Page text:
The Power of Play

When was the last time you laughed out loud? In public? Or had a beaming smile on your face, that kind of grin you can’t wipe away? If it is anything like most of us, I bet it’s been far too long.

In case you feel like you are playing all the time, please drag me along with you. I promise to be a great sidekick!

As physicians, you spent years sacrificing and training. You stayed up late studying and missed parties, weddings, holidays, and family vacations. During training, we might have justifiably said we didn’t control our schedule. We didn’t decide when we showed up in the morning and were told when we could leave in the evening (or, heaven forbid, the next morning).

I’m about to ask a hard question… So what’s your excuse now? Wasn’t this supposed to be better now that we’ve finished training? In so many ways, our lives are much better. We are better compensated, and most of us have more control over our time. But, I bet if we’re honest with ourselves, we still work more hours than we want.

But this note is not about how many hours we are working. I want to talk about how much or how little we play. Recently, my wife and I got up to Mt Bachelor for a great day of skiing. It was snowing hard, the roads were a mess, and we have a toddler at home. We had plenty of reasons to sit by the fire and take it easy.

We both needed to get outside and play. And we both knew it. So we braved the terrible roads. And guess what? The snow was amazing, and we both were wearing huge smiles. It was a nice reset.

On my desk at home, there is a picture from residency. What’s great about this pic is it has nothing to do with the hospital and I am not wearing scrubs. It’s after a long day skiing Highlands Bowl in Aspen. I was with a great friend from residency. Most importantly, I am wearing an enormous, radiant smile.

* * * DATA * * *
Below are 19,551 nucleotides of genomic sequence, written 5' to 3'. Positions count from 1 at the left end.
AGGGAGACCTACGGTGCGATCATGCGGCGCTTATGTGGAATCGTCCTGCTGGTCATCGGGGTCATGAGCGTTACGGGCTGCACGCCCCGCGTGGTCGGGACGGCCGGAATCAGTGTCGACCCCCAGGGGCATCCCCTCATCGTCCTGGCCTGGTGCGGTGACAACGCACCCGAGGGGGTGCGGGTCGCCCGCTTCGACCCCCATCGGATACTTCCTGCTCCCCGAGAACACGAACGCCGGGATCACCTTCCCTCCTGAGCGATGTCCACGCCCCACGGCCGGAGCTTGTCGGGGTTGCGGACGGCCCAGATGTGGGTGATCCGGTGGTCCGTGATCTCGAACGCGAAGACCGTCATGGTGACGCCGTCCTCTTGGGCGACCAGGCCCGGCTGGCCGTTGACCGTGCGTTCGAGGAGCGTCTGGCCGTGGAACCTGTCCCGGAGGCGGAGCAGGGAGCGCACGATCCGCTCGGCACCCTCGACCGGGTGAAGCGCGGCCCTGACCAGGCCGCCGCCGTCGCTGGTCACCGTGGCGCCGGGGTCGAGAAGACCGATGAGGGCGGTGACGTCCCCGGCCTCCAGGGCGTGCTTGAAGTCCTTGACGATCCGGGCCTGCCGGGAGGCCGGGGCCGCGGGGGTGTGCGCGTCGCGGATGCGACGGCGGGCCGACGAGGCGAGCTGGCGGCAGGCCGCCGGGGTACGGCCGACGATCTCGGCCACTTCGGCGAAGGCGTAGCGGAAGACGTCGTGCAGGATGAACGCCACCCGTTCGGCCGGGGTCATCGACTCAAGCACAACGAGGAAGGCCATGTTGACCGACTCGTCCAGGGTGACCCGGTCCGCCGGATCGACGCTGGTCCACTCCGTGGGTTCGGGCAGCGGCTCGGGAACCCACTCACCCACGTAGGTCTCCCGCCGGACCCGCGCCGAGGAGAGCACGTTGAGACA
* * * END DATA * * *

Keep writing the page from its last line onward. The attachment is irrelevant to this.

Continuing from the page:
I bring this up because I want more of that feeling—happiness and joy from working and playing hard. Laughing so hard, your abdomen hurts! I’m betting all of us could use a bit more of these kinds of days.

Turning the lens of you – what can you do this week to play and have fun? Is it going on a walk after work? Or getting involved in a new hobby? Only with this goal in mind, simply to play.

Why is this so important? There is ample research demonstrating that downtime is crucial for our well-being. Being able to let go, and clear your mind, is critical for our mental and physical health. This is especially true working in medicine with the high stress we deal with on a daily basis. So why is it so hard to make time for play?

Life is not just about working and paying bills. It is not just about saving and investing and always planning. There needs to be time for laughter and play, and fun.

One major hurdle is time. We all work far too much. Then we have families to care for and other work responsibilities. One solution that works for our family is to schedule downtime. Does this feel antithetical to the idea of play? That you need to be inspired for it to count?

How’s that currently working for you? I bet you end up overbooked and you end up taking the hit. Many of history’s great thinkers and writers would schedule down time. Putting it down on the calendar doesn’t mean it will happen, but it will at least force you to reconsider overbooking yourself.

I think back to medical school and how much I used to ski. One of my proudest accomplishments was skiing over one hundred days at Alta during my 4th year. It wasn’t as easy as it sounds. But I did have at least twenty best ski days of my life that year. And I still found time to serve on the admissions committee as well.

Like all of you, I remember studying for hours and hours, learning anatomy, biochem and the various organ systems. But I also remember having a ton of fun with friends; spending time outside camping or mountain biking or skiing. Every now and again, I’d tell myself I needed to buckle down and study. That I couldn’t ski this week because of a big exam.

Guess what? I always seemed to do worse when I wasn’t creating time to play. I have to think this was related.

Here’s my challenge to you – schedule time every week this month for play. Let’s start with a minimum of thirty minutes, but I encourage you to reach even higher. Block it out, and don’t let anything interfere. I’ll check back and see how you’re feeling in a few weeks.

For now, tell me what play looks like for you. Is it playing with your kids at the park? Is it time outside in the mountains? Is it exploring the city or going to an art opening?

Reach out here if you want to chat about your current situation.

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